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Union Depot (Muskegon, Michigan) facts for kids

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Union Depot
Union Depot-Muskegon.jpg
Location 610 Western Ave., Muskegon, Michigan
Area less than one acre
Built 1895 (1895)
Built by Rowson Brothers & Company
Architect Sidney J. Osgood, Amos W. Rush
Architectural style Richardsonian Romanesque
NRHP reference No. 00001489
Added to NRHP December 7, 2000

The Union Depot is a railway station located at 610 Western Avenue in Muskegon, Michigan. It was listed on the National Register of Historic Places in 2000. It is now the Muskegon County Convention & Visitor's Bureau.

History

In 1871, the Michigan Lake Shore Railroad was built, connecting Muskegon with Chicago. This railroad was later folded in the Chicago and West Michigan Railroad. In the 1880s, two more rail lines were extended into Muskegon: the Grand Rapids and Indiana Railroad and the Toledo, Saginaw and Muskegon Railway. However, by the early 1890s, the depot located on Third Street was badly in need of refurbishing. In 1893, all three railways and the city agreed that constructing a new depot would be in the best interests of all parties, particularly with the rise in excursion traffic to local resorts.

In 1893, architect Sidney J. Osgood developed plans for this new depot. Architect Amos W. Rush soon took over the project, but actual construction was delayed until 1894 due to the Panic of 1893. The depot was completed and opened in 1895. The depot was taken over by the Pere Marquette Railroad, in 1899. Despite the Union Depot name, by the 1930s, the Toledo, Saginaw and Muskegon Railway (being absorbed by the Grand Trunk Western) trains were by that point using a different station in the city. By 1938, the trains of the Grand Rapids and Indiana Railroad, by then acquired by the Pennsylvania Railroad were moved over to the same station as the Grand Trunk trains. Union Depot was the destination of one of the sections of the Pere Marquette's Night Express from Chicago.

Eventually the Chesapeake and Ohio Railway (C&O) when C&O absorbed the Pere Marquette Railroad in 1947. However, with the growth of the automobile, passenger railway service declined, and the depot ceased passenger operation in 1971. Freight service continued for two more years, but the building stood vacant from 1978 until the early 1990s, when it was donated to Muskegon County. The building was restored in 1994 and 1995, and reopened as the Muskegon County Convention & Visitor's Bureau.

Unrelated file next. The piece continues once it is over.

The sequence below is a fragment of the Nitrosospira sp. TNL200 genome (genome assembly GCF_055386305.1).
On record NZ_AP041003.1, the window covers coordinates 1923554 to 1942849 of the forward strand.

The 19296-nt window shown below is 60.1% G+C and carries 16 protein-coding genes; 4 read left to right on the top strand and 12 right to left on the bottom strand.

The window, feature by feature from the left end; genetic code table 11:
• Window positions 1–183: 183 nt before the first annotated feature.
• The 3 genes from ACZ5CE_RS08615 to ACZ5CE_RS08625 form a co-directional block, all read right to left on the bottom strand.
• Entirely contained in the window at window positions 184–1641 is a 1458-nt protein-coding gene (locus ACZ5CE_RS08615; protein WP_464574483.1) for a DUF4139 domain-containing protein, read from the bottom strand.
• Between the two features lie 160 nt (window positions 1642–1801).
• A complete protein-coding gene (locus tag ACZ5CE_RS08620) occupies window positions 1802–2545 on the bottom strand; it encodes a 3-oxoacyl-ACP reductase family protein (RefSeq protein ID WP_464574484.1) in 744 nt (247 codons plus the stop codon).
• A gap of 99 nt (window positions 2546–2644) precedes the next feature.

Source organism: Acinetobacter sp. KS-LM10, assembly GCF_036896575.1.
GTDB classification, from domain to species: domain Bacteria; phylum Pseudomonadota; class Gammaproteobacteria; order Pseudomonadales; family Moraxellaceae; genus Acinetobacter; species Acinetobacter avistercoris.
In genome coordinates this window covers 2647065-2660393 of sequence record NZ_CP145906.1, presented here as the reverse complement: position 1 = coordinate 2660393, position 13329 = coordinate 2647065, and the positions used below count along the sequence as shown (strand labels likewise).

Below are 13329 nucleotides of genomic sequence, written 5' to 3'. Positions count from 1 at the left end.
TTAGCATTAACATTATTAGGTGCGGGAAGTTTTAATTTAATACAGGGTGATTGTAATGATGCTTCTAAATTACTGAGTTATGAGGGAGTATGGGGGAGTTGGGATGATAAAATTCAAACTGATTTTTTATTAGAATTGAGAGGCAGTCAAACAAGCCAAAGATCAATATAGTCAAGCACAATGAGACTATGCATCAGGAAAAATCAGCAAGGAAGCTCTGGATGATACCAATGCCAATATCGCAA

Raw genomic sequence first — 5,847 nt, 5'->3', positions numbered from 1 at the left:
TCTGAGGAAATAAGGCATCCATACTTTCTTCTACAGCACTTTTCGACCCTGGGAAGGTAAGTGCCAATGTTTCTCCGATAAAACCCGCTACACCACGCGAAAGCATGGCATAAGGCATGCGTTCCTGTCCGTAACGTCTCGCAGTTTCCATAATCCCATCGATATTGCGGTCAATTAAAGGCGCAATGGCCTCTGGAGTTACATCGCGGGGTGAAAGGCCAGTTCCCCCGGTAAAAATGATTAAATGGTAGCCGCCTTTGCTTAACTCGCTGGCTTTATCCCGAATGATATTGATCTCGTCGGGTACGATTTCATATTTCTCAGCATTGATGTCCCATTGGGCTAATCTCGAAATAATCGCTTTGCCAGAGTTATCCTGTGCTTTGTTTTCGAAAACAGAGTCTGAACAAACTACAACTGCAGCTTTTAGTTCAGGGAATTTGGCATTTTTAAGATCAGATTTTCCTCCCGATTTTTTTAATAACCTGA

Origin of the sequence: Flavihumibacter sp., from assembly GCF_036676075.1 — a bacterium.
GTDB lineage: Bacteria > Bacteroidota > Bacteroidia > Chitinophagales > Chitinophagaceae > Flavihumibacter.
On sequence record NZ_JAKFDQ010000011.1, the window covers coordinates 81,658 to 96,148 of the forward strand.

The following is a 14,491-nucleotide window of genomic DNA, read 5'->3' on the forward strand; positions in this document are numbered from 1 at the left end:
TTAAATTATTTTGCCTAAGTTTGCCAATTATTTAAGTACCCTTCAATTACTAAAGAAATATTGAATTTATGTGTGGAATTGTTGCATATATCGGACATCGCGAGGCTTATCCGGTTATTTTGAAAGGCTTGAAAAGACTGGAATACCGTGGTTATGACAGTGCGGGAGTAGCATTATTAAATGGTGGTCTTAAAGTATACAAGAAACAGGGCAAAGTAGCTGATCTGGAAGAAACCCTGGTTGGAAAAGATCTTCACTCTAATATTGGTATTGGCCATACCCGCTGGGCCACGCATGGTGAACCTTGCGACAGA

Description

The Muskegon Union Depot is a two-story Richardsonian Romanesque railroad station with a connected four-story tower and a massive hipped roof. The walls are constructed from red brick and rock-face sandstone, and the roof eaves flare outward from the main mass of the building. The building is nearly symmetrical, with only a portion of the structure that formerly housed the baggage room extending to one side to break the symmetry. The main entry is through a deep portico formed by a massive sandstone arch. The side elevations have overhanging roofs, creating deep entry porches that approach the platform in the rear of the building. The rear elevation contains a half-hexagonal bay formerly housing the ticket office.

On the interior, the main waiting room contains a large ornamental brick fireplace with a wood mantel, and the walls contain quarter-sawn oak woodwork and wainscot paneling with egg and dart trim. The ceiling is covered with original pressed metal panels. The original ladies' waiting room has been converted into an exhibit space, and the original gentlemen's smoking room has also been converted into an exhibit space. The second floor is less than half the size of the first floor, and was originally used as railroad offices and storage. It now contains a large conference room, small restrooms, offices, storage, and a boiler room. The upper floors of the tower are now used only for mechanical systems.

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